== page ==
|Coordinates: 34°0′21″N 88°45′2″W / 34.00583°N 88.75056°W|
|• Mayor||Eldridge Lowe|
|• Total||7.19 sq mi (18.63 km2)|
|• Land||7.18 sq mi (18.59 km2)|
|• Water||0.02 sq mi (0.04 km2)|
|Elevation||338 ft (103 m)|
|• Density||350.15/sq mi (135.18/km2)|
|Time zone||UTC-6 ( Central (CST))|
|• Summer ( DST)||UTC-5 (CDT)|
|GNIS feature ID||0694253|
Okolona is a city in and one of the two county seats of Chickasaw County, Mississippi, United States.  It is located near the eastern border of the county. The population was 2,692 at the 2010 census.  It had a large furniture industry and the Wilson Park resort. 
Okolona was named as Rose Hill in 1845 early in its settlement, but residents later discovered that another location had this name. When a US post office was established here in 1850, a new name was needed to avoid confusion in mail delivery. According to the Okolona Area Chamber of Commerce, Colonel Josiah N. Walton, postmaster of nearby Aberdeen, Mississippi, remembered an encounter with a Chickasaw warrior years earlier. The man's name was Oka-laua, meaning peaceful, yellow, or blue water. Walton renamed Rose Hill as Okolona in his honor.
Due to the destruction brought to the area by the Civil War, few structures from the antebellum period remain. The Elliott-Donaldson House, constructed in 1850, survives and was added to the National Register of Historic Places in 1980. A few other homes have also survived.
In the mid nineteenth century, Okolona and the surrounding Black Prairie, sometimes called the Black Belt or Prairie Belt, became what has been called the "Bread Basket of the Confederacy". The area was part of the original Cotton Belt of Mississippi well before the more famous Delta region gained fame for major cotton production.
The Mobile and Ohio Railroad completed its tracks though Okolona in 1859, making the town a center for the ginning of cotton and its shipment to markets. The town grew along Main Street as a result of the railroad. Most commercial buildings from this period, including the depot, were burned during the Civil War.
Five skirmishes or battles between Union and Confederate forces occurred in and around Okolona. The eponymous Battle of Okolona occurred in February 1864. In a running cavalry clash between Confederate General Nathan Bedford Forrest and Union General William Sooy Smith, the Federals were defeated just north and west of town. General Forrest's brother, Jeffery, was killed in the engagement.
Okolona College was an historically black college served African Americans 1902–1965. Today it is central to the Okolona College Historic District.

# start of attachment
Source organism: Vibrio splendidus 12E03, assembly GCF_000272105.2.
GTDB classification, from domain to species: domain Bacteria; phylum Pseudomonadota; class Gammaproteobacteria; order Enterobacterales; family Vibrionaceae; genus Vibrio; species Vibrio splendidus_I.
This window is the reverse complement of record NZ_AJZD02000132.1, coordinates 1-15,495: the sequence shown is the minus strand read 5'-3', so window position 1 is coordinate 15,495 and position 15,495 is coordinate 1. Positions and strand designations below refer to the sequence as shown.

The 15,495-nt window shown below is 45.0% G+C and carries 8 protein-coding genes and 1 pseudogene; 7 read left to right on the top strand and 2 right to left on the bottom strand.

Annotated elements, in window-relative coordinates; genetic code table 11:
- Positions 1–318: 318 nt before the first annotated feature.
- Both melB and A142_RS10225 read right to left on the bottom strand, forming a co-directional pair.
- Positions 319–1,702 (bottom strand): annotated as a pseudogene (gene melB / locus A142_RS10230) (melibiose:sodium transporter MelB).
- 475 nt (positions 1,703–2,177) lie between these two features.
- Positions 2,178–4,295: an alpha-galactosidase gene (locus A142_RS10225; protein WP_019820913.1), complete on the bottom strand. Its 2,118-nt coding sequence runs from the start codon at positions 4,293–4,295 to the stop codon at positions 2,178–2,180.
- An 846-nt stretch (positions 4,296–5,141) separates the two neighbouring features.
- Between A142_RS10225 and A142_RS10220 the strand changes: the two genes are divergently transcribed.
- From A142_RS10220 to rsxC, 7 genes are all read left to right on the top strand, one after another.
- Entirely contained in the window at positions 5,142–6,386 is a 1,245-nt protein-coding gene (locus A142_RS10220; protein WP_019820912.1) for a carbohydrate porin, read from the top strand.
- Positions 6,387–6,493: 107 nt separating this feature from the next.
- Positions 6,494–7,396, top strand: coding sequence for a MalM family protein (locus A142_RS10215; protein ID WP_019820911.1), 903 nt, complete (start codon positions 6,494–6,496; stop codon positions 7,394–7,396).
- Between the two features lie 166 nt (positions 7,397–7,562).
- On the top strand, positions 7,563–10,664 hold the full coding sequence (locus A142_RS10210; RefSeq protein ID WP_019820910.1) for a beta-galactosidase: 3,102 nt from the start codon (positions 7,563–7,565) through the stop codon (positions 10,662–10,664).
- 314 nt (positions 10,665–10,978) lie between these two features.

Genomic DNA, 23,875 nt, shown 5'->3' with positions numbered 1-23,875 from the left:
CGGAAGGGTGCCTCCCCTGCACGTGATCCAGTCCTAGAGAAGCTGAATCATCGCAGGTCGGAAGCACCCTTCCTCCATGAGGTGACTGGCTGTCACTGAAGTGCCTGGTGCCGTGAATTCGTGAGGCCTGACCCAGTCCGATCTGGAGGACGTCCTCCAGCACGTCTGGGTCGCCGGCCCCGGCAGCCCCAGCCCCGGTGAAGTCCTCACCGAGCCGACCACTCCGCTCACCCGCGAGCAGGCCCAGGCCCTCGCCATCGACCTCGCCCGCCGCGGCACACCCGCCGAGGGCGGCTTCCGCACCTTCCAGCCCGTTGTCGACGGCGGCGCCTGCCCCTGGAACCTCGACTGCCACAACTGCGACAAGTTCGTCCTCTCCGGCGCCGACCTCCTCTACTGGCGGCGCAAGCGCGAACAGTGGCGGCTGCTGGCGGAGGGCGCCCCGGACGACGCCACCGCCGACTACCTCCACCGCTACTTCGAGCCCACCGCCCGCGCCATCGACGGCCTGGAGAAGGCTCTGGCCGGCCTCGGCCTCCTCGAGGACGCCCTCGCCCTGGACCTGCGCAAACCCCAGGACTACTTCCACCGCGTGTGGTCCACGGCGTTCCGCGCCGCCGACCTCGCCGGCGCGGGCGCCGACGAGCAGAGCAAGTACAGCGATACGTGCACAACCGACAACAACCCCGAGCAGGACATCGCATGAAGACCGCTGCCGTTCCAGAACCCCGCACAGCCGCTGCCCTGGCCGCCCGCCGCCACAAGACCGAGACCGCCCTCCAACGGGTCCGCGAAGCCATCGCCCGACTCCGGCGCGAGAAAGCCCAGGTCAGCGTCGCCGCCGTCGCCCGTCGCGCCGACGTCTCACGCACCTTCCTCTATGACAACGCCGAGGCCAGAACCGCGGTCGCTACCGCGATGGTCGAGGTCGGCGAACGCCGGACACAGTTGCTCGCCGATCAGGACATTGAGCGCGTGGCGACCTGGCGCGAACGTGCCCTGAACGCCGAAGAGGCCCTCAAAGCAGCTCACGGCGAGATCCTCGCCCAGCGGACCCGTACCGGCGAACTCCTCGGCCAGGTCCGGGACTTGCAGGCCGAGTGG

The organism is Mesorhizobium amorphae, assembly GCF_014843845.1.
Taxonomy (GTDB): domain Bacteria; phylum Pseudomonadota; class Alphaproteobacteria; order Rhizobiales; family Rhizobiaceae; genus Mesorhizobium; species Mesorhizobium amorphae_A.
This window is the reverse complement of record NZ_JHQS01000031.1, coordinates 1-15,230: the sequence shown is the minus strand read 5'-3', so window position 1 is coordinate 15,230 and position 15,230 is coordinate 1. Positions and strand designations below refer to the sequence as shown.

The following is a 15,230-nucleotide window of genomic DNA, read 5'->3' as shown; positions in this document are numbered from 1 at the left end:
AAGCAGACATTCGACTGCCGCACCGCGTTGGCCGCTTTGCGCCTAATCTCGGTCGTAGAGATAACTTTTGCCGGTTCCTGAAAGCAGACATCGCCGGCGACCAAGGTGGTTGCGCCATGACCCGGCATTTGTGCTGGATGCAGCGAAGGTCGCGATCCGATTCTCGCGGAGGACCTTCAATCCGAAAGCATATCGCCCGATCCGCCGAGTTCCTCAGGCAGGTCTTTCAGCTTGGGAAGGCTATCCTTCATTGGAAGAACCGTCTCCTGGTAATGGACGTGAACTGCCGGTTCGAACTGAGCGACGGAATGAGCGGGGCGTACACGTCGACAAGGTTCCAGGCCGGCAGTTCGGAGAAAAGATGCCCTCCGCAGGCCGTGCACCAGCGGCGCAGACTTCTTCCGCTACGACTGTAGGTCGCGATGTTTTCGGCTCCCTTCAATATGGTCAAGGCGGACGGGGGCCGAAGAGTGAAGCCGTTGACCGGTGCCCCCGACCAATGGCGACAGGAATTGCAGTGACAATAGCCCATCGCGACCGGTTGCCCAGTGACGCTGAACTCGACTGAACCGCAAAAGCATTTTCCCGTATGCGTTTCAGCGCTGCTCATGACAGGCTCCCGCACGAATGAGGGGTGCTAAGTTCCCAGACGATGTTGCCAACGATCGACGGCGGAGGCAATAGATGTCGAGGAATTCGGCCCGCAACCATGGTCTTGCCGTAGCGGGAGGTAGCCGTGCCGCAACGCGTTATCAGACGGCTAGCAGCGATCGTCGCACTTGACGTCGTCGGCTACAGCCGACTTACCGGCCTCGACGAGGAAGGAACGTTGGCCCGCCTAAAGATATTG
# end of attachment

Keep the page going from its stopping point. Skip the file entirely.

According to the United States Census Bureau, the city has a total area of 6.66 square miles (17.26 km2), of which 6.64 square miles (17.21 km2) is land and 0.02 square miles (0.04 km2), or 0.23%, is water. 
As highways were built, they passed through the city, connecting it with other towns. This is the location of the junction of former U.S. Route 45 Alternate (Church Street) and Mississippi Highway 32 (Monroe Avenue). US-45A now bypasses the town to the east as a four-lane divided highway.
|U.S. Decennial Census |
|Black or African American||1,922||76.48%|
|Hispanic or Latino||31||1.23%|
As of the 2020 United States Census, there were 2,513 people, 1,164 households, and 645 families residing in the city.
As of the 2010 United States Census, there were 2,692 people living in the city. 70.0% were African American, 27.9% White, 0.0% Native American, 0.1% Asian, 0.9% from some other race and 1.1% of two or more races. 1.3% were Hispanic or Latino of any race.
As of the census of 2000, there were 3,056 people, 1,177 households, and 786 families living in the city. The population density was 481.8 inhabitants per square mile (186.0/km2). There were 1,315 housing units at an average density of 207.3 per square mile (80.0/km2). The racial makeup of the city was 39.40% White, 59.62% African American, 0.03% Native American, 0.13% Asian, 0.13% from other races, and 0.69% from two or more races. 1.05% of the population were Hispanic or Latino of any race.
There were 1,177 households, out of which 33.8% had children under the age of 18 living with them, 35.6% were married couples living together, 28.1% had a female householder with no husband present, and 33.2% were non-families. 30.2% of all households were made up of individuals, and 14.8% had someone living alone who was 65 years of age or older. The average household size was 2.54 and the average family size was 3.16.
In the city, the population was spread out, with 30.0% under the age of 18, 8.9% from 18 to 24, 24.7% from 25 to 44, 22.0% from 45 to 64, and 14.5% who were 65 years of age or older. The median age was 34 years. For every 100 females, there were 77.2 males. For every 100 females age 18 and over, there were 71.6 males.
The median income for a household in the city was $20,000, and the median income for a family was $32,147. Males had a median income of $26,217 versus $17,276 for females. The per capita income for the city was $11,486. 35.4% of the population and 29.7% of families were below the poverty line. Of the total people living in poverty, 55.4% were under the age of 18 and 20.9% were 65 or older.
Okolona is served by the Okolona Municipal Separate School District. On February 19, 2010, the Mississippi State Board of Education voted unanimously to abolish the school district. State Superintendent of Education Tom Burnham said the conservator of the district will be Mike Vinson.